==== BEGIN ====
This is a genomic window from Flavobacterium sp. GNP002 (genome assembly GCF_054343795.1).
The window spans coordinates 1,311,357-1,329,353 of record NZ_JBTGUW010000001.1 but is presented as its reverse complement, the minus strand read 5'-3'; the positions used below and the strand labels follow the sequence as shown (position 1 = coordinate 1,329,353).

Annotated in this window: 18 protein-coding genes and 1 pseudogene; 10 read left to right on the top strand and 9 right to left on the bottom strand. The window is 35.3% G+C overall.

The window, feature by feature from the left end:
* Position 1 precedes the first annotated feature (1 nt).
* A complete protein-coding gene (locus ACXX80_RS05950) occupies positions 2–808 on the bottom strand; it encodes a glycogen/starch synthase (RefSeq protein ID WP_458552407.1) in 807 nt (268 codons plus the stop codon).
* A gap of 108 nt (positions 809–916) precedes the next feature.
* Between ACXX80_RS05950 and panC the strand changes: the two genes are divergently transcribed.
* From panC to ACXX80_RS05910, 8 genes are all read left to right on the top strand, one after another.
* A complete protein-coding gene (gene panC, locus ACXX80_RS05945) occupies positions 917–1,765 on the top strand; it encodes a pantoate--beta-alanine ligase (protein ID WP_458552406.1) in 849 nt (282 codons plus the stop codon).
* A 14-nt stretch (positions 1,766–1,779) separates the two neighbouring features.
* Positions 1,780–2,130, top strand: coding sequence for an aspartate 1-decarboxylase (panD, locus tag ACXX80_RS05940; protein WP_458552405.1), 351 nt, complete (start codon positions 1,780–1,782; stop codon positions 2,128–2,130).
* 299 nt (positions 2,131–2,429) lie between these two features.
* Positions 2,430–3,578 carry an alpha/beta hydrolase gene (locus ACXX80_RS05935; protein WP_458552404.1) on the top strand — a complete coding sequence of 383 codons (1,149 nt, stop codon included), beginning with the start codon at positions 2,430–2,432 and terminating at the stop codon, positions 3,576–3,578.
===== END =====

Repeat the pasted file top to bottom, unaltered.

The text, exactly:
This is a genomic window from Flavobacterium sp. GNP002 (genome assembly GCF_054343795.1).
The window spans coordinates 1,311,357-1,329,353 of record NZ_JBTGUW010000001.1 but is presented as its reverse complement, the minus strand read 5'-3'; the positions used below and the strand labels follow the sequence as shown (position 1 = coordinate 1,329,353).

Annotated in this window: 18 protein-coding genes and 1 pseudogene; 10 read left to right on the top strand and 9 right to left on the bottom strand. The window is 35.3% G+C overall.

The window, feature by feature from the left end:
* Position 1 precedes the first annotated feature (1 nt).
* A complete protein-coding gene (locus ACXX80_RS05950) occupies positions 2–808 on the bottom strand; it encodes a glycogen/starch synthase (RefSeq protein ID WP_458552407.1) in 807 nt (268 codons plus the stop codon).
* A gap of 108 nt (positions 809–916) precedes the next feature.
* Between ACXX80_RS05950 and panC the strand changes: the two genes are divergently transcribed.
* From panC to ACXX80_RS05910, 8 genes are all read left to right on the top strand, one after another.
* A complete protein-coding gene (gene panC, locus ACXX80_RS05945) occupies positions 917–1,765 on the top strand; it encodes a pantoate--beta-alanine ligase (protein ID WP_458552406.1) in 849 nt (282 codons plus the stop codon).
* A 14-nt stretch (positions 1,766–1,779) separates the two neighbouring features.
* Positions 1,780–2,130, top strand: coding sequence for an aspartate 1-decarboxylase (panD, locus tag ACXX80_RS05940; protein WP_458552405.1), 351 nt, complete (start codon positions 1,780–1,782; stop codon positions 2,128–2,130).
* 299 nt (positions 2,131–2,429) lie between these two features.
* Positions 2,430–3,578 carry an alpha/beta hydrolase gene (locus ACXX80_RS05935; protein WP_458552404.1) on the top strand — a complete coding sequence of 383 codons (1,149 nt, stop codon included), beginning with the start codon at positions 2,430–2,432 and terminating at the stop codon, positions 3,576–3,578.